Sebastien Bourdais

It seems like yesterday, Sebastien Bourdais sighs, that he climbed into the Newman-Haas Racing Lola-Ford Cosworth to start his maiden CART race – from the pole no less – on Feb. 23, 2003, at St. Petersburg, Fla. Conversely, closing one chapter of his professional auto racing career with a victory Oct. 21, 2007, in Australia is akin to a lifetime ago.

The observances coexist because the Le Mans, France, native and St. Petersburg resident has accomplished so much in such a short amount of time.

Consider that he recorded 31 Indy car victories among 44 podium finishes, 31 pole starts and four consecutive Champ Car titles in 73 races – all before his 29th birthday – with the same team. He’s tied with four-time IZOD IndyCar Series champion Dario Franchitti and 2003 CART champion Paul Tracy for seventh on the all-time victory list with 31.

Click it: Chevrolet Indy Dual in Detroit presented by Quicken Loans entrant list

On June 1, Bourdais will mark his 100th Indy car start in Race 1 of the Chevrolet Indy Dual in Detroit presented by Quicken Loans. The second race of the inaugural doubleheader weekend is June 2. Both 70-lap races on the 2.36-mile Belle Isle street course will be broadcast by ABC (3:30 p.m. ET).

Dominance early in his North American career is an understatement.

Bourdais By The Numbers“It’s the group of people we had put together for our team against the competition,” Bourdais says of the Newman-Haas Racing unit he melded into over the five seasons. “It was a very strong combination that won a lot of races. It was great to be a part of it, and looking back all of a sudden you realize how amazing that period was in my career. You have to reflect on it to measure how big it was.”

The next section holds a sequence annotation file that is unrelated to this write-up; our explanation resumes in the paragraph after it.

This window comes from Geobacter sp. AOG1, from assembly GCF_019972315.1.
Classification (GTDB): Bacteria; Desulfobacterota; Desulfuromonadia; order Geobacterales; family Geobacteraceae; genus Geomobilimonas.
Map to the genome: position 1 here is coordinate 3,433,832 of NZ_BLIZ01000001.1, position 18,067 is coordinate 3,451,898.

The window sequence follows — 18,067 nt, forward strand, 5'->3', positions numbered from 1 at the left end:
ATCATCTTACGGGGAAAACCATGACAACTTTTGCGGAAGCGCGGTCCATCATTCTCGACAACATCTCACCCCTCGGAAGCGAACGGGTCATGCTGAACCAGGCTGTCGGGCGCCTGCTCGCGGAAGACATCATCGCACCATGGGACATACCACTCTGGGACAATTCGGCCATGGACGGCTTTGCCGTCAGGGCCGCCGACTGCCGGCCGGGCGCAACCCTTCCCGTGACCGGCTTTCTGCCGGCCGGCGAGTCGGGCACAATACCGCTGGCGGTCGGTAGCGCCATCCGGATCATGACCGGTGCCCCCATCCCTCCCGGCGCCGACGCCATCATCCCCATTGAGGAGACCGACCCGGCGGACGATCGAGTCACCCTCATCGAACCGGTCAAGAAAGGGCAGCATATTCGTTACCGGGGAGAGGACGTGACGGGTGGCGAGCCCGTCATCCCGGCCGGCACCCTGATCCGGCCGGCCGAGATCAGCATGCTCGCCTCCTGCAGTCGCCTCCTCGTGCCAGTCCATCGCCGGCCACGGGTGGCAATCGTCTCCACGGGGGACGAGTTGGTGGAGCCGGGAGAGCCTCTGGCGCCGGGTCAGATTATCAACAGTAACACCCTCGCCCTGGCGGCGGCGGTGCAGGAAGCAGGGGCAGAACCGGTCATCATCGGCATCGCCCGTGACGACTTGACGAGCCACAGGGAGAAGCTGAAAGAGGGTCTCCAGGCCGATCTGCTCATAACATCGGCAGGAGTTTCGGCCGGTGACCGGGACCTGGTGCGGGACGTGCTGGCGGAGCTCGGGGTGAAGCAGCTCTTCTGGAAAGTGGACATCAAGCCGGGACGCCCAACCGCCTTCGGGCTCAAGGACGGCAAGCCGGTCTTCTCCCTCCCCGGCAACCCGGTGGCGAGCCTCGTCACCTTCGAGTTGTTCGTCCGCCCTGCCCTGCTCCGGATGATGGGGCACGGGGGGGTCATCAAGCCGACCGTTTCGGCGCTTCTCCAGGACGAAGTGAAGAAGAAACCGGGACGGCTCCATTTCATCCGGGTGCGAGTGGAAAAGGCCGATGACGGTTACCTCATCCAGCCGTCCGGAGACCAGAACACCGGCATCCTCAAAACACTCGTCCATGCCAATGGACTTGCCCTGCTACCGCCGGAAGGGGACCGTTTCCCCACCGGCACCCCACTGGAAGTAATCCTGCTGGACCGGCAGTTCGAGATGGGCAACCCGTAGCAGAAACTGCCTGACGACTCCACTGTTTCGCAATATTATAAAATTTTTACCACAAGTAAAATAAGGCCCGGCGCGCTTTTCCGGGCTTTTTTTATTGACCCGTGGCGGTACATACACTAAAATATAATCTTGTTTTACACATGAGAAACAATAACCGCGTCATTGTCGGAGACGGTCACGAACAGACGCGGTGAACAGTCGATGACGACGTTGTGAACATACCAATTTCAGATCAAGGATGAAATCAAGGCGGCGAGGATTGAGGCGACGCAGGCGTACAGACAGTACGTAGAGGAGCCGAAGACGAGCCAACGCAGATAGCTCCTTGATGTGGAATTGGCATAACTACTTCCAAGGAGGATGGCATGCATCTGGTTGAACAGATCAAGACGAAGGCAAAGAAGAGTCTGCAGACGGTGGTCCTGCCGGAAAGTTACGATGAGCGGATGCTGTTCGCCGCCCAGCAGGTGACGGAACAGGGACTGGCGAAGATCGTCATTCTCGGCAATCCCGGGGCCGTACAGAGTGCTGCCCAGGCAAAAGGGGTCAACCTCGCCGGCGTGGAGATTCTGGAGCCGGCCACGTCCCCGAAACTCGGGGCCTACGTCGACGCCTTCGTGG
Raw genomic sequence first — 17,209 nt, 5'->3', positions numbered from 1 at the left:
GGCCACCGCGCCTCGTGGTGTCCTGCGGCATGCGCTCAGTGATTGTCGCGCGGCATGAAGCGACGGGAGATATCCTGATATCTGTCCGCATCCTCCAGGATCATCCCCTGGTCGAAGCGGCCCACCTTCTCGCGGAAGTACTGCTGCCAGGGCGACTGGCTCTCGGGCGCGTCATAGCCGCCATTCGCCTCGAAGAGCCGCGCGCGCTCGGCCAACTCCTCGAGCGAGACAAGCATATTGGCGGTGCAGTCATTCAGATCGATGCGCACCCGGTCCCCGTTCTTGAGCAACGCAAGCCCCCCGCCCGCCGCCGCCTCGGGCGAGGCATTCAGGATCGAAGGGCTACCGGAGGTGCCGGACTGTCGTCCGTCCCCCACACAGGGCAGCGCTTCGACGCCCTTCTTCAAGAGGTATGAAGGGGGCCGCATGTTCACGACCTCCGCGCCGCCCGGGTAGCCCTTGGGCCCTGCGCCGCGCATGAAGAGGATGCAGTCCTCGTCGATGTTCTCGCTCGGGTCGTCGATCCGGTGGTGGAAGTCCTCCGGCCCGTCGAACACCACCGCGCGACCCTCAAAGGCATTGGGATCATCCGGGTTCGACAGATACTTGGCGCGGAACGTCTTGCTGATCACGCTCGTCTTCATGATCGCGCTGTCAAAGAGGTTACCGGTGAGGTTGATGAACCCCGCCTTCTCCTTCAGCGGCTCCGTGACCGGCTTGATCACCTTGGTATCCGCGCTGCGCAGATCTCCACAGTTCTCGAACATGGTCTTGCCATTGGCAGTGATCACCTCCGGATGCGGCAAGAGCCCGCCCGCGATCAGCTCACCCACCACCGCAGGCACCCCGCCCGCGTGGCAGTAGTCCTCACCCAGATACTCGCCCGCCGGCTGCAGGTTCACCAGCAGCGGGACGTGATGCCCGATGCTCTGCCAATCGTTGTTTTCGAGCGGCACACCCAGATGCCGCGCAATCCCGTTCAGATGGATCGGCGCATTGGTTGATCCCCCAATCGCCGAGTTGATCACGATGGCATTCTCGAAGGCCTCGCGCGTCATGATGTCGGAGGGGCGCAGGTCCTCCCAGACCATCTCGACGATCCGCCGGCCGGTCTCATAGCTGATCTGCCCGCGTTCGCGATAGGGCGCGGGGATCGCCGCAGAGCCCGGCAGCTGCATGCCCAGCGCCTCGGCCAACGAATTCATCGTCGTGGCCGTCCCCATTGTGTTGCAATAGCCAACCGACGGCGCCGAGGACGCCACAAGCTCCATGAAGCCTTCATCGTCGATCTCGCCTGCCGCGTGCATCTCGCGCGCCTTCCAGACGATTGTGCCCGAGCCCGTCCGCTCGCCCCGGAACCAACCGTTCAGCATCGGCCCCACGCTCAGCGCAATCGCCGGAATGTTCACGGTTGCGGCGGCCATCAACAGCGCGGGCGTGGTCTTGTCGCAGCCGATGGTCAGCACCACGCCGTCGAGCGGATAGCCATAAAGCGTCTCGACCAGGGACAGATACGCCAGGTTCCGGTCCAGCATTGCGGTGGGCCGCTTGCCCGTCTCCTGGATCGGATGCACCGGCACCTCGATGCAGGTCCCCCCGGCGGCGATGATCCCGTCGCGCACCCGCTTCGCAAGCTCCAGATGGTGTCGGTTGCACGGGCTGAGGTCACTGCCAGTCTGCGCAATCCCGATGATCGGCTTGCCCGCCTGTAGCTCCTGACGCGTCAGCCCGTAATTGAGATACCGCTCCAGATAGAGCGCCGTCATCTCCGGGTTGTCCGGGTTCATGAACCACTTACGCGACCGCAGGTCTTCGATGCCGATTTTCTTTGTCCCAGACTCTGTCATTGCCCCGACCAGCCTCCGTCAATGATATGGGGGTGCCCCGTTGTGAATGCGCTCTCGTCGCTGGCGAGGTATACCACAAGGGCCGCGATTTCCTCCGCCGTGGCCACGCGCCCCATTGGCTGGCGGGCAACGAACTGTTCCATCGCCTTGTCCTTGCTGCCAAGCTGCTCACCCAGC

Bourdais doesn’t dwell on the past save for personal relationships nurtured, but it’s a major part of his personal and experiential fabric.

Following in the footsteps of recent F3000 graduates such as Juan Pablo Montoya and Bruno Junqueira, Bourdais made an immediate impression in the 2003 CART season.

“It was really strange. As soon as I jumped in that car I was very comfortable and fast and spring training in Sebring I was the fastest,” said Bourdais, who became the first rookie to claim the pole in his first race since Nigel Mansell. “But we arrived in St. Pete and blew it. We had the fastest car the whole weekend and it was for me to get used to U.S. open-wheel racing.

“We were leading the race and the yellows came out one after the other. Strategy didn’t pan out the way we wanted. I got frustrated and tried to regain the lead too fast and made a mistake and ruined it (finishing 11th). It was kind of a dream weekend that finished as a nightmare.”

Contact after starting on the pole at Monterrey and a blown engine at Long Beach in his next two races also was disappointing.

“It was kind of a crash course,” Bourdais says. “We arrived in Europe and had things going our way.”

He started on the front next to Tracy at Brands Hatch and went on to lead 95 laps en route to his first victory. He followed six days later with a victory from the pole at Lausitzring in Germany. Five more podium finishes, including a win from the pole at Cleveland followed and Bourdais finished fourth in the standings.